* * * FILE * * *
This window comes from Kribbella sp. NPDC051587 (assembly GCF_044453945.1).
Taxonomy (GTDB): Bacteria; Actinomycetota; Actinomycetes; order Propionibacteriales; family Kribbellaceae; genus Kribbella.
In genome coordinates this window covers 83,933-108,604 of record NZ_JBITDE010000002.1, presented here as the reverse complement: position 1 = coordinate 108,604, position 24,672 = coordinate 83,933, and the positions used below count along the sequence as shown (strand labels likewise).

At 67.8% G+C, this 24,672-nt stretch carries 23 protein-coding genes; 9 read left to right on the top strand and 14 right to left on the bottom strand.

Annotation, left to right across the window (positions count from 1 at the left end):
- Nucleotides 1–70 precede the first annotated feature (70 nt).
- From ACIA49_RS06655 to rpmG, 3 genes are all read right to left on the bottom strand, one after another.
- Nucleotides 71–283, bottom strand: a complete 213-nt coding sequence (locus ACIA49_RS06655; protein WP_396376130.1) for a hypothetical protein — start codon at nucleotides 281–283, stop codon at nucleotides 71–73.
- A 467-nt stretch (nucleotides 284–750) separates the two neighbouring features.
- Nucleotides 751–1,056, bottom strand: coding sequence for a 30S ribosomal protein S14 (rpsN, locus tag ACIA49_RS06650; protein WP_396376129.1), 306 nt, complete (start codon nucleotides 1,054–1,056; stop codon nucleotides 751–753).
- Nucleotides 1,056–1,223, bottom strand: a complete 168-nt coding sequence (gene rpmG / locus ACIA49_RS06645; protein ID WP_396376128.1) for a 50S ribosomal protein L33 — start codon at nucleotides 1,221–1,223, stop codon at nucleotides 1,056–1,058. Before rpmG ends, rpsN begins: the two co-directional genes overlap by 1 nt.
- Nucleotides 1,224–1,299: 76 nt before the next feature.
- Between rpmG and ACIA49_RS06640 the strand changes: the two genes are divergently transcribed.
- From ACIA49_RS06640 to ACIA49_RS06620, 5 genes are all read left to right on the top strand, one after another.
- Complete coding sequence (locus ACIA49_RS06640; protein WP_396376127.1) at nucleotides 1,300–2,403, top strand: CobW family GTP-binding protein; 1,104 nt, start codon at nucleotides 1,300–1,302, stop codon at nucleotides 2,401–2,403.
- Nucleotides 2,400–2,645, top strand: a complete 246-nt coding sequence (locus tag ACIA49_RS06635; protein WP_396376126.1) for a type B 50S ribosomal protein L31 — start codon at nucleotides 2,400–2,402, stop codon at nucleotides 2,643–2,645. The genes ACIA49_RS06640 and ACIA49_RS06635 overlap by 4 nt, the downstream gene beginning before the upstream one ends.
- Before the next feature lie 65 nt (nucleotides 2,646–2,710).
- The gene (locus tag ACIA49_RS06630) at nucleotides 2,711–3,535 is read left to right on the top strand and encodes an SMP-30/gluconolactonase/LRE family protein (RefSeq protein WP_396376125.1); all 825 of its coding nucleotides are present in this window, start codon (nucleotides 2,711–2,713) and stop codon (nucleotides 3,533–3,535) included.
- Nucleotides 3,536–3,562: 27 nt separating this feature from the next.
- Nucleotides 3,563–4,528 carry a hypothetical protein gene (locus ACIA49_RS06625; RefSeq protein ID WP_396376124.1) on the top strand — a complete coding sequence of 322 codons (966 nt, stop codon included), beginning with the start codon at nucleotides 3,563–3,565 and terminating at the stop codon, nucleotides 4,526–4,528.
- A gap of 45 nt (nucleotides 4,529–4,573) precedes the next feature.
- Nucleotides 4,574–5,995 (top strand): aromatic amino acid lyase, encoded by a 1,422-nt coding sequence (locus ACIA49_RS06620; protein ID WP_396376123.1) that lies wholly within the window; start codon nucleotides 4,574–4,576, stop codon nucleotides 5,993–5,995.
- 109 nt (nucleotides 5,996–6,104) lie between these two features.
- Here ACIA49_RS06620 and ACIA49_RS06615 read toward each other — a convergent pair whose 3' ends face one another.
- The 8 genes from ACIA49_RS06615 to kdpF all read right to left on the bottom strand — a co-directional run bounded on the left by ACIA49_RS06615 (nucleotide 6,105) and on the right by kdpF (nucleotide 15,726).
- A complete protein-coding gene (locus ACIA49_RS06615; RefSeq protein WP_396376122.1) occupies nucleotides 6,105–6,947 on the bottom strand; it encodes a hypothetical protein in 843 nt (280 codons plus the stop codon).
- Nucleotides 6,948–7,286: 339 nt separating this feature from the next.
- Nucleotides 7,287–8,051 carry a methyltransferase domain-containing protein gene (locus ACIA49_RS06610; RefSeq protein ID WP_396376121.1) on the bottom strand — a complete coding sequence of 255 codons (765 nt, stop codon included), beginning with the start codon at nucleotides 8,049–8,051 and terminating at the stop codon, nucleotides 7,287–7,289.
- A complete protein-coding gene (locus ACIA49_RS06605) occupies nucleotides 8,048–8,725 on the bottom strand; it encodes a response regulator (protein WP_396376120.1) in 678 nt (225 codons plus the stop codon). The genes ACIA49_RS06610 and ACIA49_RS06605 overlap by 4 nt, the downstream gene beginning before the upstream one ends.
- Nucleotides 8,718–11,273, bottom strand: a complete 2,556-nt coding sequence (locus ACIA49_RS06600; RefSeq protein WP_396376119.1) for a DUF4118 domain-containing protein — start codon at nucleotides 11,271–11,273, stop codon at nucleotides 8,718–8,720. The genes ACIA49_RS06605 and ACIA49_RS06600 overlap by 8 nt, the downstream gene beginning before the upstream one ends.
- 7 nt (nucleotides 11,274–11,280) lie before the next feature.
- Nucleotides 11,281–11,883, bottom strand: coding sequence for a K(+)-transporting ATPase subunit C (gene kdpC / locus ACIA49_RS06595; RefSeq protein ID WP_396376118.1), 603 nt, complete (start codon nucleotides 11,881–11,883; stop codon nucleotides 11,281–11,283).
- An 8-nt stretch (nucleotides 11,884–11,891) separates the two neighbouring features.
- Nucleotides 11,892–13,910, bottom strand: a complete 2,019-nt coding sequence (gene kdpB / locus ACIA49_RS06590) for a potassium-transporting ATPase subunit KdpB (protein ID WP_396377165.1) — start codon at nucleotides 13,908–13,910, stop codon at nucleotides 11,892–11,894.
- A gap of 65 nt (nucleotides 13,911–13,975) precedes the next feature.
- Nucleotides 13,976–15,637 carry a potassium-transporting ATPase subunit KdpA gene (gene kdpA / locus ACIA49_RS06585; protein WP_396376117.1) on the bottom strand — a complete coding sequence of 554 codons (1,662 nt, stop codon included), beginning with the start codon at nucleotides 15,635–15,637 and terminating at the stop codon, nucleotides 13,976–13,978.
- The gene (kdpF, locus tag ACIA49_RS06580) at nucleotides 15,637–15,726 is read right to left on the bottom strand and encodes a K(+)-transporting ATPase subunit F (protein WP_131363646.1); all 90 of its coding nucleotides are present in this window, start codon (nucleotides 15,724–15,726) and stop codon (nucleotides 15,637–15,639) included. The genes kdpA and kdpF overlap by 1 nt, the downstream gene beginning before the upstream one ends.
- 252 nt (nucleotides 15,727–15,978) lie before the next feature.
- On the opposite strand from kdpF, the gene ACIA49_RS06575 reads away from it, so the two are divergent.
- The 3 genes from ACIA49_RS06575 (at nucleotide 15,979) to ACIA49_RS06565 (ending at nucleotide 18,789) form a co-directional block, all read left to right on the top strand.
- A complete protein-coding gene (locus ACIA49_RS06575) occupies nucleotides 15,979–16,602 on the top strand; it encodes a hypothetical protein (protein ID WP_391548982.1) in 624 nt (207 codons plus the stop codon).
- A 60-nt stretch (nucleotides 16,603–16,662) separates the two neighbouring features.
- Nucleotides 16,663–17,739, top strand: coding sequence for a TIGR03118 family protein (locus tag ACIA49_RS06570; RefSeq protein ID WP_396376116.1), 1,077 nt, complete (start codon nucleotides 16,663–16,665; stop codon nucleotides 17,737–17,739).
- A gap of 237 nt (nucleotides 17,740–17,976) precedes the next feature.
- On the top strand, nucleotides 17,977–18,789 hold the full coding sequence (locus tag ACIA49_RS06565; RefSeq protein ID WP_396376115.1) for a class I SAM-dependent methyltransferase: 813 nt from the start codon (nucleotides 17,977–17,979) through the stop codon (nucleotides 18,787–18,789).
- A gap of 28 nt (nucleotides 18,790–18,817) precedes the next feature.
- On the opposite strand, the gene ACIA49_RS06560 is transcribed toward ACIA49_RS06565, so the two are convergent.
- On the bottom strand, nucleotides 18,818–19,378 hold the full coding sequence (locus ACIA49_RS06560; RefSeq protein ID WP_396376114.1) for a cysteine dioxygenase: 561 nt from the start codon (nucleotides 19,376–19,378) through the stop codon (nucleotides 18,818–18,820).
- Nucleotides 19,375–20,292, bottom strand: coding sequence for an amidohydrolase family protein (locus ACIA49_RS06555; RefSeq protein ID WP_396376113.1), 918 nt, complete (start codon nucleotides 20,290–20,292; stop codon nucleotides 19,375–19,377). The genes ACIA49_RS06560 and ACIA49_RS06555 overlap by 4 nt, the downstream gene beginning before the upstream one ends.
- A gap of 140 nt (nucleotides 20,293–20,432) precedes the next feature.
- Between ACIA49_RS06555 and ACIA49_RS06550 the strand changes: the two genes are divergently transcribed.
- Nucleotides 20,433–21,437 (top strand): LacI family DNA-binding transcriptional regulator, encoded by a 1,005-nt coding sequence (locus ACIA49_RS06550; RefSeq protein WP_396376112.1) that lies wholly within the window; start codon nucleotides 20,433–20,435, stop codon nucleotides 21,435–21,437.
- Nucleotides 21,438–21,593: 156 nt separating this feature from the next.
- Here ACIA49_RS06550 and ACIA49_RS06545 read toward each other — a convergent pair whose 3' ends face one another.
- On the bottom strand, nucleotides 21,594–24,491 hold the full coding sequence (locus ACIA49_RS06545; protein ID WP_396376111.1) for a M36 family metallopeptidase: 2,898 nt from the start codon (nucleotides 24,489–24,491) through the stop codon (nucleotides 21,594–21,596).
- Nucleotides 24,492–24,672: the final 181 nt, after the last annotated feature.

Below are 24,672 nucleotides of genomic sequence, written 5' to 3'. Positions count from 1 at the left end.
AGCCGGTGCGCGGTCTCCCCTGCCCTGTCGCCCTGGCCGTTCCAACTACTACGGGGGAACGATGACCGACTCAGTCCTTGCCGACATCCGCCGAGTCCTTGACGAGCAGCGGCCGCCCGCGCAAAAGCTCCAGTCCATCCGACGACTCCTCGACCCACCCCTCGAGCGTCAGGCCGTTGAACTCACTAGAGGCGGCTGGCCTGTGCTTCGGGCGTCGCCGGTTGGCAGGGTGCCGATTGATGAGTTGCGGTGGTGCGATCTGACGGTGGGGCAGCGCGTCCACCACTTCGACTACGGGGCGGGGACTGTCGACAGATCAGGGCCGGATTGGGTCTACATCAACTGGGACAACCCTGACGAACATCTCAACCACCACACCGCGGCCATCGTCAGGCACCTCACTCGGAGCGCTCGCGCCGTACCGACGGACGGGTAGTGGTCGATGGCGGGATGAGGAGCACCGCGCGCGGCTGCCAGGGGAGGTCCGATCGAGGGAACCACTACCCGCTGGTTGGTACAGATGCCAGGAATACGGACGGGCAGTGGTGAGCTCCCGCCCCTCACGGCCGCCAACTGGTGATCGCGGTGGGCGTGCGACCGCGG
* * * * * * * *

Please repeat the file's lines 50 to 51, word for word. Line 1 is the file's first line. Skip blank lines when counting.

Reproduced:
- A gap of 140 nt (nucleotides 20,293–20,432) precedes the next feature.
- Between ACIA49_RS06555 and ACIA49_RS06550 the strand changes: the two genes are divergently transcribed.